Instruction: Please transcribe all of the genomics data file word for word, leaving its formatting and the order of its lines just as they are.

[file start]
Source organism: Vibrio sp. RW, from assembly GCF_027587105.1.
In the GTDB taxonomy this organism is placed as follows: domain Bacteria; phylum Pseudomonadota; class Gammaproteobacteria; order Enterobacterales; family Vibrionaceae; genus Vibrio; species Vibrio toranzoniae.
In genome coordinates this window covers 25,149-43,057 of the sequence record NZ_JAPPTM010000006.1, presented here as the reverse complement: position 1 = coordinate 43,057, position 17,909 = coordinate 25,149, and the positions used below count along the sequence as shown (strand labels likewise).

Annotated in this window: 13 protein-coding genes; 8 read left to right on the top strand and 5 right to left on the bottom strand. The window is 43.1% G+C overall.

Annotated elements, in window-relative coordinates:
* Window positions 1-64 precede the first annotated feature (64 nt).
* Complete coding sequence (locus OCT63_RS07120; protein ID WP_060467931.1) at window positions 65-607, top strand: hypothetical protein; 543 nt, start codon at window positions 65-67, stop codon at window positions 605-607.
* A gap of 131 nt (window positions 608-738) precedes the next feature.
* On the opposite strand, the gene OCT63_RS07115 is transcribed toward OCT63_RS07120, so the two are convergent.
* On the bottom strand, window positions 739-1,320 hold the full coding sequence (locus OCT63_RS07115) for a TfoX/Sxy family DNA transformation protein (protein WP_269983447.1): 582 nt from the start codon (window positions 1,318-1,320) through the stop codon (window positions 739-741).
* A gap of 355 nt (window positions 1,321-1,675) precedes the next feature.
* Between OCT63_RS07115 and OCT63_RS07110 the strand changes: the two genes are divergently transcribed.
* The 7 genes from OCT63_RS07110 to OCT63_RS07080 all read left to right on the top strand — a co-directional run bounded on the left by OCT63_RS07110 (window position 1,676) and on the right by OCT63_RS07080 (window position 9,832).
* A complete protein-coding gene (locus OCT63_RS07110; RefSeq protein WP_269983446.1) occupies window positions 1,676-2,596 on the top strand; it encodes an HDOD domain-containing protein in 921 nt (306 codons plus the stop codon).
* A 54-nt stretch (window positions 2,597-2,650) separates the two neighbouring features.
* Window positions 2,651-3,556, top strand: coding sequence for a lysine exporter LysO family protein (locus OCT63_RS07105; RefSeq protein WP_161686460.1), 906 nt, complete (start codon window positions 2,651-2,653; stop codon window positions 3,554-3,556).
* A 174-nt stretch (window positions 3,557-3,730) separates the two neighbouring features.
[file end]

Source organism: Vibrio sp. RW, from assembly GCF_027587105.1.
In the GTDB taxonomy this organism is placed as follows: domain Bacteria; phylum Pseudomonadota; class Gammaproteobacteria; order Enterobacterales; family Vibrionaceae; genus Vibrio; species Vibrio toranzoniae.
In genome coordinates this window covers 25,149-43,057 of the sequence record NZ_JAPPTM010000006.1, presented here as the reverse complement: position 1 = coordinate 43,057, position 17,909 = coordinate 25,149, and the positions used below count along the sequence as shown (strand labels likewise).

Annotated in this window: 13 protein-coding genes; 8 read left to right on the top strand and 5 right to left on the bottom strand. The window is 43.1% G+C overall.

Annotated elements, in window-relative coordinates:
* Window positions 1-64 precede the first annotated feature (64 nt).
* Complete coding sequence (locus OCT63_RS07120; protein ID WP_060467931.1) at window positions 65-607, top strand: hypothetical protein; 543 nt, start codon at window positions 65-67, stop codon at window positions 605-607.
* A gap of 131 nt (window positions 608-738) precedes the next feature.
* On the opposite strand, the gene OCT63_RS07115 is transcribed toward OCT63_RS07120, so the two are convergent.
* On the bottom strand, window positions 739-1,320 hold the full coding sequence (locus OCT63_RS07115) for a TfoX/Sxy family DNA transformation protein (protein WP_269983447.1): 582 nt from the start codon (window positions 1,318-1,320) through the stop codon (window positions 739-741).
* A gap of 355 nt (window positions 1,321-1,675) precedes the next feature.
* Between OCT63_RS07115 and OCT63_RS07110 the strand changes: the two genes are divergently transcribed.
* The 7 genes from OCT63_RS07110 to OCT63_RS07080 all read left to right on the top strand — a co-directional run bounded on the left by OCT63_RS07110 (window position 1,676) and on the right by OCT63_RS07080 (window position 9,832).
* A complete protein-coding gene (locus OCT63_RS07110; RefSeq protein WP_269983446.1) occupies window positions 1,676-2,596 on the top strand; it encodes an HDOD domain-containing protein in 921 nt (306 codons plus the stop codon).
* A 54-nt stretch (window positions 2,597-2,650) separates the two neighbouring features.
* Window positions 2,651-3,556, top strand: coding sequence for a lysine exporter LysO family protein (locus OCT63_RS07105; RefSeq protein WP_161686460.1), 906 nt, complete (start codon window positions 2,651-2,653; stop codon window positions 3,554-3,556).
* A 174-nt stretch (window positions 3,557-3,730) separates the two neighbouring features.